Network terminal vendor NCD has linked up with Intel to develop Pentium-based devices based on the chip giant's Lean Client design, which bridges the gap between the two main thin client camps.
The deal will run for three years and involves Intel taking a 4.4 per cent share in the company.
Under the terms of the non-exclusive agreement, NCD will develop a reference platform for the Lean Client, an Intel-based, OS-neutral device that can be implemented as either a network computer or a Windows Based Terminal (WBT). Intel published the original specification for the Lean Client in December.
A prototype is to be demonstrated later this spring, with volume shipments following in the second half of the year.
The company will market the devices under the NCD Thinstar brand name, as well as offering motherboards and complete products to OEMs.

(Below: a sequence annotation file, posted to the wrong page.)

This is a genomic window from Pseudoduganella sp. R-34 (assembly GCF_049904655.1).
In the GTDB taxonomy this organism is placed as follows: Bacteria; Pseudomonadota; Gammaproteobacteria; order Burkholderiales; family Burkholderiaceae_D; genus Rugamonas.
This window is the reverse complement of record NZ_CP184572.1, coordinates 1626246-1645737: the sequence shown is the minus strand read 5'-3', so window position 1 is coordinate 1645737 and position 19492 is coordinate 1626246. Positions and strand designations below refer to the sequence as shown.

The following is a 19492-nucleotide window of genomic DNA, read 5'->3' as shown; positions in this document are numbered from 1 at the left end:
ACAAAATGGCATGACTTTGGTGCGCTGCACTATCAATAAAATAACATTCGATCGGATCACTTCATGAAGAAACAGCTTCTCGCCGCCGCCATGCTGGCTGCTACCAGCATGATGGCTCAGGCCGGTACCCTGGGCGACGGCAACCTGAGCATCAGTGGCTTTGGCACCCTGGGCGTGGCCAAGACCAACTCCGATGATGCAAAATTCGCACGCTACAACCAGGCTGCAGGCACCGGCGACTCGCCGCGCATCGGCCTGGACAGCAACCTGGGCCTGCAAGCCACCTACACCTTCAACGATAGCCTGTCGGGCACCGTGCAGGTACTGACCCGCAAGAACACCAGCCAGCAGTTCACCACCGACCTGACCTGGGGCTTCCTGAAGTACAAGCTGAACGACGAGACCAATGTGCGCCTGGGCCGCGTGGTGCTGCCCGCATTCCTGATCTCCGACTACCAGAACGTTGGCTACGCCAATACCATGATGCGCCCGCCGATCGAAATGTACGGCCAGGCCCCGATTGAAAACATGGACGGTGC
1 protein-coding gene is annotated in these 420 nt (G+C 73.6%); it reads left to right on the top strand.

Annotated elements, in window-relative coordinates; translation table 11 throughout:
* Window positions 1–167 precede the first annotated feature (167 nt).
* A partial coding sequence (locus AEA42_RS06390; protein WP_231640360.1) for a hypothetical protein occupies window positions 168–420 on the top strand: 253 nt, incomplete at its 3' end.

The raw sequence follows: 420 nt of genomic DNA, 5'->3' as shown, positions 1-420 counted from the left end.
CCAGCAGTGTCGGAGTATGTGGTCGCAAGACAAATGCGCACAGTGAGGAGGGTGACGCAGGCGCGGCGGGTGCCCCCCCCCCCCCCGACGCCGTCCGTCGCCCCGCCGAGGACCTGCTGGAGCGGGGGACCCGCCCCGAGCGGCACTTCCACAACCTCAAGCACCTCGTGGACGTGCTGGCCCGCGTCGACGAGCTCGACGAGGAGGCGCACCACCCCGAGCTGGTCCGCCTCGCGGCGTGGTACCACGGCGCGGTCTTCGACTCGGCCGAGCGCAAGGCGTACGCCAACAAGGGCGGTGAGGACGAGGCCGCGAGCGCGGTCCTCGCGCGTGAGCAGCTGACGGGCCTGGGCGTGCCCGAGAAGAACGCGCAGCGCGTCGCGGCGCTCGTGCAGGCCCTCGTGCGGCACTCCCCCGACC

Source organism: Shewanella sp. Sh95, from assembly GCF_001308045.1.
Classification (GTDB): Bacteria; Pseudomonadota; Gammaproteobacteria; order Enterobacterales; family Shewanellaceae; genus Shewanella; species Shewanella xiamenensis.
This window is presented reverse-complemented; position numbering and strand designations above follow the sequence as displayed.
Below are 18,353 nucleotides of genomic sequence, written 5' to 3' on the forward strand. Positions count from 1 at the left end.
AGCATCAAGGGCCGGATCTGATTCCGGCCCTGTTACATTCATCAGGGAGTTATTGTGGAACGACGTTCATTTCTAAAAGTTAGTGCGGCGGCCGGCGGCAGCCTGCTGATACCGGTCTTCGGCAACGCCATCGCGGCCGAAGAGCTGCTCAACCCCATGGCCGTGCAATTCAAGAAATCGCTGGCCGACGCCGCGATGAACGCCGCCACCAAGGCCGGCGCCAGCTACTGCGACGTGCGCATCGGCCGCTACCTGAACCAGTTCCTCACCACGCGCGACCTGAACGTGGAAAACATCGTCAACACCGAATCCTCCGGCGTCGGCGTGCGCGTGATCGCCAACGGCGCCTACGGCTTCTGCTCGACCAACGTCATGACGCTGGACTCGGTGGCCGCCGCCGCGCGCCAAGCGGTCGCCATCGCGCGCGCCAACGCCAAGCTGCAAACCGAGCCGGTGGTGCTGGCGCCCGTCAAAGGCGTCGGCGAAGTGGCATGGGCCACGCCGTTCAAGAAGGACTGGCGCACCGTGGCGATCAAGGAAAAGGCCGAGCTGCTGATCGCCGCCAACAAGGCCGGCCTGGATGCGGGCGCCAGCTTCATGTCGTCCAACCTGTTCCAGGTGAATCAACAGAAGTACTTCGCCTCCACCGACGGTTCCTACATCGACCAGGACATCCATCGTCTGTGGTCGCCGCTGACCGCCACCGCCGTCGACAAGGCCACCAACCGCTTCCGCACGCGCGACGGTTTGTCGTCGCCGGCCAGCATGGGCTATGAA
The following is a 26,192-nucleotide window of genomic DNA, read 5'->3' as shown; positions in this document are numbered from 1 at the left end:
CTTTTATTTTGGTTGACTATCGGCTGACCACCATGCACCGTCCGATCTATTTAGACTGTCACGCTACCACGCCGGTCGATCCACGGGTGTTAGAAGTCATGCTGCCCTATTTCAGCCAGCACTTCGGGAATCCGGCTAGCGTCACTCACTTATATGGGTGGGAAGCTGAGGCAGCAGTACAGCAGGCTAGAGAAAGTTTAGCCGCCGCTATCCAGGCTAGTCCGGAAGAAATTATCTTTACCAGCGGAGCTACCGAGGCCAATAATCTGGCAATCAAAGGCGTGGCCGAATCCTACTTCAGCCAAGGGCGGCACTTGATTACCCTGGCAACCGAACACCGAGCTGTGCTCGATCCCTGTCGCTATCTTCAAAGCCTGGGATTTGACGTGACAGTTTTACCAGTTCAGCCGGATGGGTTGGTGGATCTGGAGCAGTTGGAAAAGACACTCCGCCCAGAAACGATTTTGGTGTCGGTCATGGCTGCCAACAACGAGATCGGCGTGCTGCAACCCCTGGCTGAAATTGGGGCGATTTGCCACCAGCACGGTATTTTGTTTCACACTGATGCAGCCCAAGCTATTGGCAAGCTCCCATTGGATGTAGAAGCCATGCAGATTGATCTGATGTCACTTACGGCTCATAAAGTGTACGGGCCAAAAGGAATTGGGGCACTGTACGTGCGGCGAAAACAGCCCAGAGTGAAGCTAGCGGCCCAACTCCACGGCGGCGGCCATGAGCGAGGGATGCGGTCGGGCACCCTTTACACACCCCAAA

NCD?s implementation will be a Windows Based Terminal - the stripped-down PC design favoured by Compaq and Microsoft - running Windows CE. It will support both the Citrix ICA and the Microsoft RDP protocols for accessing Microsoft?s forthcoming multiuser Hydra server.
The terminal maker will take Pentium processors and core logic chips from Intel, and combine it with its own and Intel's software components.
NCD currently manufactures thin client devices based on PowerPC and Mips R4000 processors, both under the Explora brand name. Additionally, NCD manufacturers IBM?s Netstation NCs. But NCD would not say whether IBM will OEM the Lean Client device.
NCD was one of the pioneers of thin client computing. Senior vice president for marketing and business development, Lorraine Hariton, said the company sees two segments in the emerging market: terminal devices that require applications to run on the server, and NC-type products that run Java applications locally.
NCD currently sells both. However, Hariton said: ?Our focus is more on terminals than on [network] computers. We find, architecturally, that this works best. Once you do much processing on the client, it quickly becomes very fat."
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